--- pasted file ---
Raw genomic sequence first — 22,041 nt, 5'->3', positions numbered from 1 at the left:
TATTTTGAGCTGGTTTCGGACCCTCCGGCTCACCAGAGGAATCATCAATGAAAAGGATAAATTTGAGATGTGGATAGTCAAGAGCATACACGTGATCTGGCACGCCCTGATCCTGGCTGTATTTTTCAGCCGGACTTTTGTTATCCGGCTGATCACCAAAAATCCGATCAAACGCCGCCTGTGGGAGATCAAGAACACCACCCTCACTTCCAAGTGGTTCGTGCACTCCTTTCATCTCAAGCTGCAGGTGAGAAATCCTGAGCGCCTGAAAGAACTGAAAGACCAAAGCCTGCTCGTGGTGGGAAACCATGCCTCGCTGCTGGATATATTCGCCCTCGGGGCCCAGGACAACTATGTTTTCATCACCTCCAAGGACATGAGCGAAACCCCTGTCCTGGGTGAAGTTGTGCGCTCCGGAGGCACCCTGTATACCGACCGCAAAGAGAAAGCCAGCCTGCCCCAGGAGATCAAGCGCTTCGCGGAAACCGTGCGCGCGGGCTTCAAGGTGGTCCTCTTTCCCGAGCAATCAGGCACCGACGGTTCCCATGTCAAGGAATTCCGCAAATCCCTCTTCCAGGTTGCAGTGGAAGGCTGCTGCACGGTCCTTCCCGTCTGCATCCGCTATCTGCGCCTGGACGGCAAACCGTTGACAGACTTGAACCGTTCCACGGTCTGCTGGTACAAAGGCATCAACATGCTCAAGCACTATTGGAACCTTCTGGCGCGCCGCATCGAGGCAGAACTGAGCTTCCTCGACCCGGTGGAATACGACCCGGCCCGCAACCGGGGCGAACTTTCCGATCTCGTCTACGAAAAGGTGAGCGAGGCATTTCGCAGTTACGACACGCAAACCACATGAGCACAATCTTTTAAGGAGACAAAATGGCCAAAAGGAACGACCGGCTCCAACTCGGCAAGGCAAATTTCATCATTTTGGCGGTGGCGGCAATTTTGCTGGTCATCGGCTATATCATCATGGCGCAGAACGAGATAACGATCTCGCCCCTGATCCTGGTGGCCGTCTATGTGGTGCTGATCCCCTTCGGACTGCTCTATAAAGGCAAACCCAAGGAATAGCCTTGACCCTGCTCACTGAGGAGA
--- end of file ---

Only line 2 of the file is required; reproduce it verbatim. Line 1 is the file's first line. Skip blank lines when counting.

TATTTTGAGCTGGTTTCGGACCCTCCGGCTCACCAGAGGAATCATCAATGAAAAGGATAAATTTGAGATGTGGATAGTCAAGAGCATACACGTGATCTGGCACGCCCTGATCCTGGCTGTATTTTTCAGCCGGACTTTTGTTATCCGGCTGATCACCAAAAATCCGATCAAACGCCGCCTGTGGGAGATCAAGAACACCACCCTCACTTCCAAGTGGTTCGTGCACTCCTTTCATCTCAAGCTGCAGGTGAGAAATCCTGAGCGCCTGAAAGAACTGAAAGACCAAAGCCTGCTCGTGGTGGGAAACCATGCCTCGCTGCTGGATATATTCGCCCTCGGGGCCCAGGACAACTATGTTTTCATCACCTCCAAGGACATGAGCGAAACCCCTGTCCTGGGTGAAGTTGTGCGCTCCGGAGGCACCCTGTATACCGACCGCAAAGAGAAAGCCAGCCTGCCCCAGGAGATCAAGCGCTTCGCGGAAACCGTGCGCGCGGGCTTCAAGGTGGTCCTCTTTCCCGAGCAATCAGGCACCGACGGTTCCCATGTCAAGGAATTCCGCAAATCCCTCTTCCAGGTTGCAGTGGAAGGCTGCTGCACGGTCCTTCCCGTCTGCATCCGCTATCTGCGCCTGGACGGCAAACCGTTGACAGACTTGAACCGTTCCACGGTCTGCTGGTACAAAGGCATCAACATGCTCAAGCACTATTGGAACCTTCTGGCGCGCCGCATCGAGGCAGAACTGAGCTTCCTCGACCCGGTGGAATACGACCCGGCCCGCAACCGGGGCGAACTTTCCGATCTCGTCTACGAAAAGGTGAGCGAGGCATTTCGCAGTTACGACACGCAAACCACATGAGCACAATCTTTTAAGGAGACAAAATGGCCAAAAGGAACGACCGGCTCCAACTCGGCAAGGCAAATTTCATCATTTTGGCGGTGGCGGCAATTTTGCTGGTCATCGGCTATATCATCATGGCGCAGAACGAGATAACGATCTCGCCCCTGATCCTGGTGGCCGTCTATGTGGTGCTGATCCCCTTCGGACTGCTCTATAAAGGCAAACCCAAGGAATAGCCTTGACCCTGCTCACTGAGGAGA